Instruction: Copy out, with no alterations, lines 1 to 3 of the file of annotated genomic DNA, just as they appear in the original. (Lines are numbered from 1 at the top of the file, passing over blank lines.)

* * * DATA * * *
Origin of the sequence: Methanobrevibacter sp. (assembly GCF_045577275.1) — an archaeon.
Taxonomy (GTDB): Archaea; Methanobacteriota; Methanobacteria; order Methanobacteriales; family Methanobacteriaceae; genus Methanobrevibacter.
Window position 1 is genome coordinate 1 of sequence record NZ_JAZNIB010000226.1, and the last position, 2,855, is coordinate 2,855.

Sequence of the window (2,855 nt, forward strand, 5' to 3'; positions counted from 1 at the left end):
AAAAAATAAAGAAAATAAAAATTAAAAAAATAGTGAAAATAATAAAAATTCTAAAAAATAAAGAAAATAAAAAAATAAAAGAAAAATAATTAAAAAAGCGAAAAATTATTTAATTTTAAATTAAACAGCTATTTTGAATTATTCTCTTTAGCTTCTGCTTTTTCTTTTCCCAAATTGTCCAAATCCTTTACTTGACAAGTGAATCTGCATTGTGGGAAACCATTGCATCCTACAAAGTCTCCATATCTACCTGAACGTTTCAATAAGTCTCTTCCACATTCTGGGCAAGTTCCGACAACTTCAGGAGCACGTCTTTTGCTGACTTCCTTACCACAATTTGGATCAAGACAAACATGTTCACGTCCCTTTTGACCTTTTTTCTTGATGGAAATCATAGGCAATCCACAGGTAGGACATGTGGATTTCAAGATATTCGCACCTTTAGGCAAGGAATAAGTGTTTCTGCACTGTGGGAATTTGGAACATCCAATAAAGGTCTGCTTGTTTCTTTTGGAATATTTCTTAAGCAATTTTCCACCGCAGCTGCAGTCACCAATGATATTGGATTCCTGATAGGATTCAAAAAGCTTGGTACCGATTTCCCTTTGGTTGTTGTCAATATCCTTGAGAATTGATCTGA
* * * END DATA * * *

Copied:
Origin of the sequence: Methanobrevibacter sp. (assembly GCF_045577275.1) — an archaeon.
Taxonomy (GTDB): Archaea; Methanobacteriota; Methanobacteria; order Methanobacteriales; family Methanobacteriaceae; genus Methanobrevibacter.
Window position 1 is genome coordinate 1 of sequence record NZ_JAZNIB010000226.1, and the last position, 2,855, is coordinate 2,855.